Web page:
As is customary, many of these amateurs have agreements already in place with major league clubs. Multiple teams have already allocated much of their international budget for this year. Similar to previous years though, there is a large elephant in the room. Luis Robert‘s status was uncertain in the 2016 period. Shohei Ohtani and Julio Pablo Martinez were cleared late in the process last year as well. This year will be no different. Even though he’s not cleared to sign with clubs and hasn’t even held a showcase to this point, 20-year-old Cuban outfielder Victor Mesa checks all those boxes this year. He’s the big time guy for this signing period that clubs will be vying for once available.

The 5’11”, 185 pound outfielder is the son of Cuban legend Victor Mesa Sr. The newest Cuban sensation goes by the name “Victor Victor” and he’s drawn comparisons to Nationals’ prospect Victor Robles. Ben Badler of BA calls him a “premium athlete”. He is an elite defender in centerfield and is regarded as a plus-plus runner with a 70-grade arm. He is said to have “quick bat speed with an aggressive approach”. During the 2016-2017 season while in Cuba, Victor hit .354/.399/.539 in a 70-game sample. He could likely play in High-A or Double-A upon signing and he likely will be agreeing to a deal for much less money than players of his ilk have gotten in the past. Julio Pablo Martinez signed for $2.8 million with the Rangers last year and Victor could end up with a bonus in the $2.5-$4 million range.

White Sox Outlook

The White Sox have been linked to 5 international prospects according to Badler. Miguel Tejada Jr. is the son of former big leaguer Miguel Tejada and he’s drawing heavy interest from Marco Paddy and his staff. The Dominican player had been training as an outfielder but recently moved to shortstop. Venezuelan shortstop Anthony Espinoza has more experience in the middle of the diamond and is also linked to the Sox. Badler reports that the club is also expected to sign Cuban third baseman Bryan Ramos and catcher Alberto Lemay Bernal along with Venezuelan backstop Luis Pineda. None of these players are among the top 50 international prospects for this next period according to Baseball America. Tejada was listed as an honorable mention for Jesse Sanchez of mlbpipeline.com.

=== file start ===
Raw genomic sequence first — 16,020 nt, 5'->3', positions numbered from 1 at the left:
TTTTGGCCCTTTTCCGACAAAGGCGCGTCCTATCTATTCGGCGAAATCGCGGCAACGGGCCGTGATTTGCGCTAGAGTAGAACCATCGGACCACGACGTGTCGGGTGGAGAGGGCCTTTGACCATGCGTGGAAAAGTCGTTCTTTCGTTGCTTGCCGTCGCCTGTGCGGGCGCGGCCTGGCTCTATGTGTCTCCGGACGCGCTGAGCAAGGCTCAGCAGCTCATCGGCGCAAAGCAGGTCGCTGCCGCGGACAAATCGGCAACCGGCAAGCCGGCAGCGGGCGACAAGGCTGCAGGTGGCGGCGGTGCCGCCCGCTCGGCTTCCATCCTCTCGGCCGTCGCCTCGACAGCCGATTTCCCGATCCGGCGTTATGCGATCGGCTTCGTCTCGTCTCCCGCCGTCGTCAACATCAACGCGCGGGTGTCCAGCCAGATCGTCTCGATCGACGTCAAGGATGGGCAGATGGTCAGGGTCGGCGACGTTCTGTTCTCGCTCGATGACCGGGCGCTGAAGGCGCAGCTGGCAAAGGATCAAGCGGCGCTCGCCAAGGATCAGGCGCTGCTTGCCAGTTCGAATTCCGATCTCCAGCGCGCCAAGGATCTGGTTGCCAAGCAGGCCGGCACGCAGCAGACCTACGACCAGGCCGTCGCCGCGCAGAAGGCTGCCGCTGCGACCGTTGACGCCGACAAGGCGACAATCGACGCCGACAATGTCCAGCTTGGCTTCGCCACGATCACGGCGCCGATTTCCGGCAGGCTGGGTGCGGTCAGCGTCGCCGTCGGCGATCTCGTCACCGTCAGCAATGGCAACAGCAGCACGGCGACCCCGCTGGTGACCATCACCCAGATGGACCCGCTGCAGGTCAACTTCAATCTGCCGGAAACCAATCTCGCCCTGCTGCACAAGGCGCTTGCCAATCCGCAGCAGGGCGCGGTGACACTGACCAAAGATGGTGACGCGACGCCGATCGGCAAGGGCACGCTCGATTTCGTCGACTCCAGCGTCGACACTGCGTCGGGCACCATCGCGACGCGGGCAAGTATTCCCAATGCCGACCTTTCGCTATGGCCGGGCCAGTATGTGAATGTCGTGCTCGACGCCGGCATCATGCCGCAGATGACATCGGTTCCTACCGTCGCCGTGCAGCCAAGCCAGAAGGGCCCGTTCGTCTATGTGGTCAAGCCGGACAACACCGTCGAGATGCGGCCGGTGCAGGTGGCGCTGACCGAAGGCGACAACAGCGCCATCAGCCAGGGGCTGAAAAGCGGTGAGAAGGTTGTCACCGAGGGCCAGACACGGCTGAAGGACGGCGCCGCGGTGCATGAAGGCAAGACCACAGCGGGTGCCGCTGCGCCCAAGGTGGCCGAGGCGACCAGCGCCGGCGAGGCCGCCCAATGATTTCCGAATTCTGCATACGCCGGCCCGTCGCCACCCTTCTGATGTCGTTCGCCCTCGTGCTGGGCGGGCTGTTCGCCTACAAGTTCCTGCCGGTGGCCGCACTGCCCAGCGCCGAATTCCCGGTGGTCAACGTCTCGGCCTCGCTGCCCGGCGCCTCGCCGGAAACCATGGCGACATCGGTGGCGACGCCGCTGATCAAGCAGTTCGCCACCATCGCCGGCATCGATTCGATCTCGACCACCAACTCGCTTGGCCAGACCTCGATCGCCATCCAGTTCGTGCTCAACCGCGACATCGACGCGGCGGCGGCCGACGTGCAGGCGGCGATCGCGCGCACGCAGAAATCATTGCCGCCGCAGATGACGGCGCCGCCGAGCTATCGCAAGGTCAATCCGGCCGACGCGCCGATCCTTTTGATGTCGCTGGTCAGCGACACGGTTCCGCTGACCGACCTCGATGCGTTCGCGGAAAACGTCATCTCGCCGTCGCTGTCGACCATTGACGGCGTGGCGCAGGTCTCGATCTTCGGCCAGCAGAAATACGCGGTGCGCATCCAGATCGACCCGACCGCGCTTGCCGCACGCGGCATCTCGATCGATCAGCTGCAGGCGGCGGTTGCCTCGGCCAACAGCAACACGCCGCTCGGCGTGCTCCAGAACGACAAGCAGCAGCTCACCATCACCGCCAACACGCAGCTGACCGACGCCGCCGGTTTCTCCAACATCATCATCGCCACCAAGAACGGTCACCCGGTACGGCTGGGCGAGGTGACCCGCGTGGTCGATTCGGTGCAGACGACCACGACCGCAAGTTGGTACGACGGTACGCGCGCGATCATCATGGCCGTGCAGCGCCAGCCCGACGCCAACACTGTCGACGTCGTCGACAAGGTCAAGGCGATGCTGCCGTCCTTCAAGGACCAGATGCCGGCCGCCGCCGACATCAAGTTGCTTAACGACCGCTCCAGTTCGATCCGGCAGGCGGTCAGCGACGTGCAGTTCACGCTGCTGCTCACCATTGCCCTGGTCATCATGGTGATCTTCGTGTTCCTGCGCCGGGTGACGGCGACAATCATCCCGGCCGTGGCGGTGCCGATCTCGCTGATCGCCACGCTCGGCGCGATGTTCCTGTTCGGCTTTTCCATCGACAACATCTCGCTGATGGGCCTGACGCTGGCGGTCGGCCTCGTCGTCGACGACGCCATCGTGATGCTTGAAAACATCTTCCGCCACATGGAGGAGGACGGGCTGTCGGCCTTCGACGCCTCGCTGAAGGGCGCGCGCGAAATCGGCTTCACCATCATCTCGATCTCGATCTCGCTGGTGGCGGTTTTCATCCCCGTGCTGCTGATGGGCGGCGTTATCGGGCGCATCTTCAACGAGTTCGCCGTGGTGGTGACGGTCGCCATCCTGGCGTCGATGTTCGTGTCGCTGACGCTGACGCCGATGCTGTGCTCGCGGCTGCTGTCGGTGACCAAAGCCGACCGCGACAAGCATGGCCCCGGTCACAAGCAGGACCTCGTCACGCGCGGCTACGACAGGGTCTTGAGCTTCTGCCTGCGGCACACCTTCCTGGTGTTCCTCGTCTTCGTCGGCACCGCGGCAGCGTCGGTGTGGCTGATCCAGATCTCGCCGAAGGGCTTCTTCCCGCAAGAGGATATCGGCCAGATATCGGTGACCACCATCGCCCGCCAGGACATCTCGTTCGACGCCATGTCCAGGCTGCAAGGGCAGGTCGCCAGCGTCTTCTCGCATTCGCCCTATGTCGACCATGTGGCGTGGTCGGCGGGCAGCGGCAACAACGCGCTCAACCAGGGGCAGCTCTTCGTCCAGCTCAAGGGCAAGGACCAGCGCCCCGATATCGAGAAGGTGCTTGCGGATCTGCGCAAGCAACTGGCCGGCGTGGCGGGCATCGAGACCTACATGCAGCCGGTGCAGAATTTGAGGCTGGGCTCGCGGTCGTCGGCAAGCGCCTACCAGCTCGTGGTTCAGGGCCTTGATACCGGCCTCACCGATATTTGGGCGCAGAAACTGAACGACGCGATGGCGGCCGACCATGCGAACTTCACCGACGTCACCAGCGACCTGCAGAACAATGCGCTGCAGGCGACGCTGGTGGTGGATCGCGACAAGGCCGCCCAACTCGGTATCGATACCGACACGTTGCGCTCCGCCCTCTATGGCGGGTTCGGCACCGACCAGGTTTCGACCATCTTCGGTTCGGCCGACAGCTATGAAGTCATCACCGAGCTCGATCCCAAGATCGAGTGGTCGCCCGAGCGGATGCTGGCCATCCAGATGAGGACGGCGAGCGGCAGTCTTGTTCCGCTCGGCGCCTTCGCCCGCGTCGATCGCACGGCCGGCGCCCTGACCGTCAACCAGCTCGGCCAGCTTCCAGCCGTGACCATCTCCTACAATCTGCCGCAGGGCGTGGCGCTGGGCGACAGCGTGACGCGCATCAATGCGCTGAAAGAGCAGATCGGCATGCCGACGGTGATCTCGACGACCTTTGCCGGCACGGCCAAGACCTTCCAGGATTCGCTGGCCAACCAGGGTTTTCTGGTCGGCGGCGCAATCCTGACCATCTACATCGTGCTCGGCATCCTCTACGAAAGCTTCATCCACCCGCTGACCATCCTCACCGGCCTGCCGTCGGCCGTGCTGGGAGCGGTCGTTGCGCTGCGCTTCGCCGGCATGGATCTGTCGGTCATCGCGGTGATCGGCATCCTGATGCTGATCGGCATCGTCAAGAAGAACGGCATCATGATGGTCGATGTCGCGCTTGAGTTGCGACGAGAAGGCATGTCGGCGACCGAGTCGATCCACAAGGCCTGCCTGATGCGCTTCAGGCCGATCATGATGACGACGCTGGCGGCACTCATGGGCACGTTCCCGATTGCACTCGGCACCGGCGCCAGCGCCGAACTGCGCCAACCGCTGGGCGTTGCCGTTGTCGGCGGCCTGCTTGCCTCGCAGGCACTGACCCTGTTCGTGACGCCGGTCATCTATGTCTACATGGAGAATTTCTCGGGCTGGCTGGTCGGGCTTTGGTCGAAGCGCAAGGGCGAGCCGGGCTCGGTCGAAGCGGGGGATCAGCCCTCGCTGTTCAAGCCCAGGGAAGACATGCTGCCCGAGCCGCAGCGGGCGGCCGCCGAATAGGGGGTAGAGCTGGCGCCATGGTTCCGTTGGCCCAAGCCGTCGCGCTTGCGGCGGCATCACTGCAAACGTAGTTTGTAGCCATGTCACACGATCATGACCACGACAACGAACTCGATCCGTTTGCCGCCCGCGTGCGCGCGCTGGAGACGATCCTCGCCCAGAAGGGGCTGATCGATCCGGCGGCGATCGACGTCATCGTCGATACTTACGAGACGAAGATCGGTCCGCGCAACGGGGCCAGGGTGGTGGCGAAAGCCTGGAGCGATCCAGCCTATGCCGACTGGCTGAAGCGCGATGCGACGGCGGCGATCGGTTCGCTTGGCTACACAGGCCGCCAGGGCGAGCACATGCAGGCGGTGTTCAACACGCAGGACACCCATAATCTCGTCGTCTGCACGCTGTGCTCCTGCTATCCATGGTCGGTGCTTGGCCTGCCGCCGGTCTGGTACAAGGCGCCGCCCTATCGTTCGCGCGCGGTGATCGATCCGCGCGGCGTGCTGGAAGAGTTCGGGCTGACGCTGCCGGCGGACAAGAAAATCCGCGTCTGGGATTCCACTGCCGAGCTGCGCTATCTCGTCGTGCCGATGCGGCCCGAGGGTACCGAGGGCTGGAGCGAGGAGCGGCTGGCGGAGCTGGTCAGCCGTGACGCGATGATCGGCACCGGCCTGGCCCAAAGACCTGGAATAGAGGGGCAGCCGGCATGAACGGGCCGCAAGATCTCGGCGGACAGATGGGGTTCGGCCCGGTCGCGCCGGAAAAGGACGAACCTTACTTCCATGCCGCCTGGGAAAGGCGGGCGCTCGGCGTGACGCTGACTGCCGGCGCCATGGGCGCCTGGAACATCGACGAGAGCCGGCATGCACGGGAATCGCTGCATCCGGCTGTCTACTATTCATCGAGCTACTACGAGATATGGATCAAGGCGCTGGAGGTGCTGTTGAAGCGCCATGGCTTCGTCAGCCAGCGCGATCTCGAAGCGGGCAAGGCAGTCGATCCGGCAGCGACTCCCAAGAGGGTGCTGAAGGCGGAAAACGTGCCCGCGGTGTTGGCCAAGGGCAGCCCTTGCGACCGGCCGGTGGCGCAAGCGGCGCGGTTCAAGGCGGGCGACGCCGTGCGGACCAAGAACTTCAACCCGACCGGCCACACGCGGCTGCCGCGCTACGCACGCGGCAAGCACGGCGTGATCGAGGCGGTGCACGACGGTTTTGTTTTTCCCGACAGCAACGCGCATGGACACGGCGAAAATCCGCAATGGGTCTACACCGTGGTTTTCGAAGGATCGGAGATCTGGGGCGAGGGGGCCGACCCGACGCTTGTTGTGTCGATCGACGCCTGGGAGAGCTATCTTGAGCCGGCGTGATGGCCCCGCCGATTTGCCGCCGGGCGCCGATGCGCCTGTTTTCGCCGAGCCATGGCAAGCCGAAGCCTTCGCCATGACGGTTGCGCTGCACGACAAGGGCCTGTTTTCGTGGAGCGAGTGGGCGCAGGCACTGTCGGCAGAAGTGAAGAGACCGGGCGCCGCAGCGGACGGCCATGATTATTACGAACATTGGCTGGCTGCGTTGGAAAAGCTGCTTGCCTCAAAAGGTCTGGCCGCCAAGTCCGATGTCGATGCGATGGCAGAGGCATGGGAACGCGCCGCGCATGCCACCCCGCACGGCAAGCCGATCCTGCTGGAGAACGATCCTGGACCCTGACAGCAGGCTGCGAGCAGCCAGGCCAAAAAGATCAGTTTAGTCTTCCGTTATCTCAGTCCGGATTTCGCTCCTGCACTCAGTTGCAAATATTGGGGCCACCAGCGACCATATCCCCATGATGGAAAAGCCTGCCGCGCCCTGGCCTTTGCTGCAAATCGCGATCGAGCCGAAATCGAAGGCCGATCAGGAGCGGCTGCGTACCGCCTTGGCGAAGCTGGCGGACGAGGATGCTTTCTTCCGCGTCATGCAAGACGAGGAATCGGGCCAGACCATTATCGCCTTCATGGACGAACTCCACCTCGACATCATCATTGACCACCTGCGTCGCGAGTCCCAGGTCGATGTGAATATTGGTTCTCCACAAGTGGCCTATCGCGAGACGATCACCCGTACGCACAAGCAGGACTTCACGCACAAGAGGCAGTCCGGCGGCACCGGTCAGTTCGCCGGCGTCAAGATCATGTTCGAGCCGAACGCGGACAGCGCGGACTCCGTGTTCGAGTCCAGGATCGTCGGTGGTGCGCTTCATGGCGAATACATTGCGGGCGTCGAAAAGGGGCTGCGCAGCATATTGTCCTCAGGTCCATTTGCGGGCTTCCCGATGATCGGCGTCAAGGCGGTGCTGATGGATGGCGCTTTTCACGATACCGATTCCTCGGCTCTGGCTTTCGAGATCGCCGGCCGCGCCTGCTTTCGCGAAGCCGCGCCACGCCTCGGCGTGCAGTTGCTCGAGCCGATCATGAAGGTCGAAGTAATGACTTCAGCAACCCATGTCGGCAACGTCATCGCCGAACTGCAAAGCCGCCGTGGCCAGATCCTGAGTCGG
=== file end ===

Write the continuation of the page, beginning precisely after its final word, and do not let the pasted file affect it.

The White Sox have $4,983,500 to spend on international amateurs during this period. Due to being in the 2nd year under penalty restrictions they will not be able to sign any player for more than $300K. They could still get some help for their system though. During the previous international period the front office decided to use the bonus pool space to acquire minor league talent from other organizations. The White Sox traded a little more than $3 million in international pool space to acquire 4 prospects in total. The organization can trade as much of their pool as they decide but deals cannot be consummated until after July 2nd. Rick Hahn didn’t waste much time into last year’s period before striking on a deal. The club acquired infielder Yeyson Yrizarri on July 15th, 2017 for $1.5 million in pool space. The 21-year-old has 4 homers and has played all over the infield in High-A with the Winston-Salem Dash.

The White Sox made another trade on August 11th of last year. They acquired RHP Ryan Burr from the Arizona Diamondbacks for $1 million in international pool space. The 24-year-old right hander currently has a 3.69 ERA in Double-A Birmingham. In November, the organization sent $500K in international pool space to the Seattle Mariners for RHP Thyago Vieira. The 25-year-old Brazilian is averaging just over 12 K/9 with the Charlotte Knights and has posted a 3.77 FIP to date. Vieira was just named as an International League All Star as well. The 4th trade occurred back in March when the Sox acquired RHP Ricardo Pinto from the Philadelphia Phillies for an undisclosed amount of international bonus pool space. Pinto is currently pitching in Charlotte with the Triple-A affiliate.

This is an excellent way for the White Sox to add talent to their system by not really trading anything. In those deals, the Sox don’t actually send money to the acquiring teams. What they are shipping out is just the right to spend more of their own money on international amateurs. Rick Hahn was an adept trader of other people’s funds last year. With the expected arrival of Victor Victor on the market sometime this year, trader Rick should be able to help some contenders in that pursuit.

The international signing period begins on Monday and we will have you covered with all White Sox related news and official signing announcements with quotes and scouting reports.